DCAA Resource Center Warns New Government Contractors To Be Prepared For Audits

Top Quote New government contractors can face a DCAA audit even before a contract is awarded, notes the DCAA Resource Center. End Quote
  • (1888PressRelease) March 01, 2011 - Glen Burnie, Maryland - With the Defense Contract Audit Agency (DCAA).under increasing pressure as the lead auditor for government contractors, companies competing for their first federal government contracts should be prepared to pass an audit even before winning a contract.

    "DCAA can audit contractors before a contract is awarded," noted Marcelle Green, marketing director of the DCAA Resource Center. "If a company's accounting system doesn't pass the DCAA audit, the contract officer can choose to award the contract to someone else. Companies that look at the time and expense of making their accounting system DCAA compliant sometimes decide not to bother until they win a government contract. Then they have to scramble to get ready for a 'make or break' audit."

    According to Green, "DCAA can evaluate a contractor's financial situation to ensure the contractor is financially capable of fulfilling the contract, as well as determine if the contractor's accounting system accumulates and allocates costs based on Federal Acquisition Regulations (FAR). They also want to see that the contractor has controls and policies in place to ensure the accounting system remains DCAA compliant during the life of the contract."

    Green urges companies thinking about bidding on government contracts to visit http://www.DCAAPortal.com to see what DCAA accounting involves. She also recommends they understand the differences between a DCAA audit and audits by other government agencies, such as the IRS. "A DCAA audit is pass-fail," she said. "The auditor generally won't help you correct deficiencies or overlook minor issues. The auditor will either conclude your accounting system is in compliance or it isn't. Period."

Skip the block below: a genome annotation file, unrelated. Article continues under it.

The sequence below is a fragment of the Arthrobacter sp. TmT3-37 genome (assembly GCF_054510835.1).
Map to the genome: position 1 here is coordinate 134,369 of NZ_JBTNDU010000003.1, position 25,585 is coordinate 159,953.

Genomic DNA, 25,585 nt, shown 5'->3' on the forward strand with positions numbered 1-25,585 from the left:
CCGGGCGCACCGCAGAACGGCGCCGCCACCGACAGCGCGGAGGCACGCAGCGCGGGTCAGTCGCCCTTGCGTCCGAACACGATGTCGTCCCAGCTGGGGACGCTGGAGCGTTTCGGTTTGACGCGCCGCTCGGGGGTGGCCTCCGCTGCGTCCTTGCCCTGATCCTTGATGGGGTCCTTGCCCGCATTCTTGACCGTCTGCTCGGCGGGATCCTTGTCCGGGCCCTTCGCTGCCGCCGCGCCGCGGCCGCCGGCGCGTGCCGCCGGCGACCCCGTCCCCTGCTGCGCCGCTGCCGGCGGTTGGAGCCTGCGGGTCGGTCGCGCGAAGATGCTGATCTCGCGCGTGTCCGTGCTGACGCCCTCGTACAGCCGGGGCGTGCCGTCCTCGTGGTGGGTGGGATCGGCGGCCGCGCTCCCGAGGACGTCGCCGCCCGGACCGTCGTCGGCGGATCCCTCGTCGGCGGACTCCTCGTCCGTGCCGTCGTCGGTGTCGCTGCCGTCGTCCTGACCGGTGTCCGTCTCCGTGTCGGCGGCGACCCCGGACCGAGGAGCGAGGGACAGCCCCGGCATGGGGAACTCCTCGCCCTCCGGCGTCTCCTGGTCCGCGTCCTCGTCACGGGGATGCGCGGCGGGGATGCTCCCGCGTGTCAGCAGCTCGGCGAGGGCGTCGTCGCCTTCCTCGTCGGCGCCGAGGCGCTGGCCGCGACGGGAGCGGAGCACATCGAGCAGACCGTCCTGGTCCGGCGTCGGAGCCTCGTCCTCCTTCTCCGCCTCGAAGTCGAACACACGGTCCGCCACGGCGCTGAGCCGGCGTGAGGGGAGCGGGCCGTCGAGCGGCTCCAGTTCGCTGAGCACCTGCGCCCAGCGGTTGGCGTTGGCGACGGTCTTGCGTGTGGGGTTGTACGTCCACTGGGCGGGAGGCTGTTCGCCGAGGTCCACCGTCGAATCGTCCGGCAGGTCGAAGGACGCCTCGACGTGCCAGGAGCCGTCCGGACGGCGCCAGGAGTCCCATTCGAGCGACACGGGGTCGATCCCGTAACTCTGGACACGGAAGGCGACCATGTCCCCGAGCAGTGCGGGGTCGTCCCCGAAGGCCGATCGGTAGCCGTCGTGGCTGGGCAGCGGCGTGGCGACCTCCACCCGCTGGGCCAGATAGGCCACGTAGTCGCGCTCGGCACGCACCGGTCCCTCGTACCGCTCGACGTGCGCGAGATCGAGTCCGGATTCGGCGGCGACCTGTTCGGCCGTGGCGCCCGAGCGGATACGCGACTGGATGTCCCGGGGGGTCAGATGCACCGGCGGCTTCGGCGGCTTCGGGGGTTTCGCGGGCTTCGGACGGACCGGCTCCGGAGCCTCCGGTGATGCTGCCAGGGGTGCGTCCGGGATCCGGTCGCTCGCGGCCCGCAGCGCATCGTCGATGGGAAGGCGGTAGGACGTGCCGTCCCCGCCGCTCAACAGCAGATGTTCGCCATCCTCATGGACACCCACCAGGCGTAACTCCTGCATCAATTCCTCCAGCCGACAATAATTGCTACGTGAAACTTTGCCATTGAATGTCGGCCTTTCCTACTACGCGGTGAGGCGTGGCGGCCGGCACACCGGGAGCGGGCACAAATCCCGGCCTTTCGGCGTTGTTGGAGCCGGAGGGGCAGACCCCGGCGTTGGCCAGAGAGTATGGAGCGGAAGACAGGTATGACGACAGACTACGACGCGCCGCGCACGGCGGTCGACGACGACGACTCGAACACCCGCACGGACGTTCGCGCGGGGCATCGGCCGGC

A mock audit by an outside firm, Green added, can identify potential issues in time to correct them before an audit. And if DCAA plans to audit a contractor, "the audit will normally include an entrance conference where the auditor tells the contractor what records and information are needed, what the auditor intends to review, and the overall plan for the audit. The auditor should communicate with the contractor throughout the process, and hold an exit conference at the end of the audit to discuss the auditor's findings. Normally the contractor will receive a draft copy of the auditor's report and have the opportunity to add a written response to the final report."

    For more information, visit http://www.dcaaportal.com.

    The DCAA Resource Center is a new on-line resource for government contractors and the accounting firms and other consultants that service them. The center is the first comprehensive, unbiased resource for all things related to DCAA, and includes information about every aspect of government cost accounting and resources for both government contractors and accountants, as well as news and other resources. For more information, visit http://www.DCAAPortal.com.

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